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By In Books

Should Reformed People Read N.T. Wright?

It doesn’t happen quite often, but once in a while when I recommend a book or a quote by N.T. Wright on facebook, I will receive a question that goes something like this:

“Do you approve of N.T. Wright? Do you think it’s fruitful to endorse N.T. Wright? Or don’t you know that N.T. denies Justification by faith alone?”

I addressed the first question on facebook and I thought I’d make it available here. My response goes like this:

I think the question ought to be more nuanced. In other words, humans and their ideas, especially new humans recreated by God, ought to be analyzed more carefully and charitably. As a pastor I recommend Wright to my parishioners with the same enthusiasm I would recommend C.S. Lewis, Schmemann, and Martin Luther. I have disagreements with all of them, but charity allows me to communicate with these great thinkers and gain from what they offer, while expressing sometimes strong disagreements on some of their contributions.

Yes, Reformed people, in fact, Christians of all stripes should read Professor Wright. His profound insights, his vision for a renewed humanity in Christ, his invaluable defense of the bodily resurrection of Jesus, and his commitment to the historical, Biblical Jesus make him one of the most gifted teachers and scholars of our time and The Jesus Seminar’s worst nightmare.

But what about justification? Shouldn’t we stand for the principal article of the Church? And by standing shouldn’t we reject anyone who denies it?

First, N.T. Wright has written and clarified many of his statements. He stated again and again that he does not deny justification by faith alone. I take him at his word. But hasn’t he been unclear? To those who think so, he will always be. I and many others find Wright’s overall project to be fruitful, despite having disagreements with him at points. I find Kevin J. Vanhoozer’s humorous, but yet serious points on the Wright vs. Piper debate to be very helpful, and from what I hear from reliable sources, Wright agrees and finds Vanhoozer’s attempt to bridge the two paradigms extremely beneficial.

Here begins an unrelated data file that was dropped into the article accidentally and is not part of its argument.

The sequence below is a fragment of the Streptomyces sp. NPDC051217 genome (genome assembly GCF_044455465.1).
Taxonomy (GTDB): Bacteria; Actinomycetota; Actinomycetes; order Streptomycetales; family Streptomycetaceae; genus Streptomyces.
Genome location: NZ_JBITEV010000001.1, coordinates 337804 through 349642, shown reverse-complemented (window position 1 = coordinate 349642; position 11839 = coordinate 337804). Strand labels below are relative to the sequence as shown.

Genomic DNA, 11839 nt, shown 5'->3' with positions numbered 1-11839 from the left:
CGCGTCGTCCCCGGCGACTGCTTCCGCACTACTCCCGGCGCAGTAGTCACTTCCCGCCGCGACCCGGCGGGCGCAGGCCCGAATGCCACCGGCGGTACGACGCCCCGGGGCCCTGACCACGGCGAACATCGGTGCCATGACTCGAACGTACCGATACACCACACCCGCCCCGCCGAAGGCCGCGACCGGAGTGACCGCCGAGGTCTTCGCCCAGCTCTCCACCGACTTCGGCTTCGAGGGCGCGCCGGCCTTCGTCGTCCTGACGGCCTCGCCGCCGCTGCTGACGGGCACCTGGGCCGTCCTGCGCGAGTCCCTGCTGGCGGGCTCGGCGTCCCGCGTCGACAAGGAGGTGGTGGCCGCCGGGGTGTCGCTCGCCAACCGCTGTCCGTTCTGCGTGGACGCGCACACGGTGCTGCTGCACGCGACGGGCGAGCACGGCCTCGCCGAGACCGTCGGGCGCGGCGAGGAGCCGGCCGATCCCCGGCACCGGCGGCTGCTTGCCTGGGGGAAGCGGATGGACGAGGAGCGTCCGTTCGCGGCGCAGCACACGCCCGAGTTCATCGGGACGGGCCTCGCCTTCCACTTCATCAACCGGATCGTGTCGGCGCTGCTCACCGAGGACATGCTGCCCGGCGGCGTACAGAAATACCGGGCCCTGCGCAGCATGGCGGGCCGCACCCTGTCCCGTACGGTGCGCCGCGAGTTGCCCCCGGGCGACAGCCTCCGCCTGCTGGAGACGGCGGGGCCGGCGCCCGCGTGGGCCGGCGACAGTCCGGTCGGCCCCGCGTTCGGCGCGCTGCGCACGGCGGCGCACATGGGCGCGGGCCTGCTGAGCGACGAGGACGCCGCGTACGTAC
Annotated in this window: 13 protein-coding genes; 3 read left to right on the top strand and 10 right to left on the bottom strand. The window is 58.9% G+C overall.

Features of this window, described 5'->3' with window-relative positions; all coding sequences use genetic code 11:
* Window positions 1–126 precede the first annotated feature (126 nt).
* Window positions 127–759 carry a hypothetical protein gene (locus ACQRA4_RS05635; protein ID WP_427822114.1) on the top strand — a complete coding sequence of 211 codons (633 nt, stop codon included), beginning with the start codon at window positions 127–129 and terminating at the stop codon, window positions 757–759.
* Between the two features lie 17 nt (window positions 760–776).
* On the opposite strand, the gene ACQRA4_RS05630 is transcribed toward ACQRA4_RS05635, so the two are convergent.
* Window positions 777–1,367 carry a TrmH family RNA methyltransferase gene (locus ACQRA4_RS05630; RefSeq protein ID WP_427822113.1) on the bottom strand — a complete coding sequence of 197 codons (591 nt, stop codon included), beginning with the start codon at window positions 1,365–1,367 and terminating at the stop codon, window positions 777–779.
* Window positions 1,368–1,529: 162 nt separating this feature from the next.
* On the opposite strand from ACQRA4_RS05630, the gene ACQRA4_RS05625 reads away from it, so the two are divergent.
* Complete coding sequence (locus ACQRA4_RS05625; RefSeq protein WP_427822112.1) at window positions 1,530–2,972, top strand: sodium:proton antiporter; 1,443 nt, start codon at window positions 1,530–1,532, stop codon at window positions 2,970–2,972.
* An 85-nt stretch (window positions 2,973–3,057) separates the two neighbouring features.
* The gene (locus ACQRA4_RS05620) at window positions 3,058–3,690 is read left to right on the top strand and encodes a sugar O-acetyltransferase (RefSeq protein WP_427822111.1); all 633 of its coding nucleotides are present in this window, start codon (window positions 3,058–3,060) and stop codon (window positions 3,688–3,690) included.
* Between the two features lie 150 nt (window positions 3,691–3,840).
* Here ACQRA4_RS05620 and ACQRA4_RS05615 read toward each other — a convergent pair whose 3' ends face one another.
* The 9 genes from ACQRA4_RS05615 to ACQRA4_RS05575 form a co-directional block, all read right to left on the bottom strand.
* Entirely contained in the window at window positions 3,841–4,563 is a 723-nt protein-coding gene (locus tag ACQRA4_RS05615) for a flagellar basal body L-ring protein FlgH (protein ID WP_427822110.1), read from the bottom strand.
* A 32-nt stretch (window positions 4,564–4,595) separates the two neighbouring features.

Secondly, the Reformation did not settle every issue. There are contemporary issues that still must be handled within our context. The Reformers did not exhaust the fullness of justification. There is indeed a robustly corporate view of justification that the Reformers–rightly preoccupied with Romish theological abuse–simply did not address explicitly in the 16th century. In this sense, Wright needs to be read and listened to attentively.

Thirdly, when one poses the question of whether we should eliminate such an author from our library because he is wrong on an issue, no matter how important the issue may be, he is betraying the charitable nature of the Christian vision and our personal libraries. Of course, he may choose to avoid Wright, and other authors who also had some questionable theological presuppositions (like C.S. Lewis), but his theological vision will be narrow, and his ability to articulate a vision of the world will stop at the wardrobe (to borrow from Lewis). Those of us who appreciate Wright prefer to open the wardrobe and see Narnia in all its beauty.

Finally, the West’s over-emphasis on the individual is tragic. The individual matters, but Adam himself knew that the individual is not alone. Just as the Trinity is not alone, so too man needs to be a part of something greater. “Community” is not just a buzzword no matter how often hipster Christian groups use it. In its biblical sense, community is the essence of the Christian experience. Paul’s vision was highly ecclesiastical. The individual who divorces from the community loses his ability to be truly human. He breathes and eats as a human, but his breathing and eating desecrates God’s intention to incorporate him into  a multitude. N.T. Wright offers immeasurable contributions on this subject.

Naturally, there is the possibility of over-emphasizing community, but that hardly seems to be the problem in our day. The reality is if you stress the community you get the individual, if you stress the individual you don’t get the community.

Should we read N.T. Wright? Yes. Read him often with the eyes of discernment. But again, discernment is the Christian’s best friend in any human activity.<>siteособенности текста для а

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By In Theology

How Helpful Are Analogies of the Trinity?

All analogies fall short. They can be enormously helpful at times, but sometimes we need to simply acknowledge that analogies are always limited. They help communicate profound truths in simple terms, but they may at times take us a bit too far and actually undo the intention of the analogy itself. a This is what happens when evangelicals use a variety of analogies to explain the doctrine of the Trinity.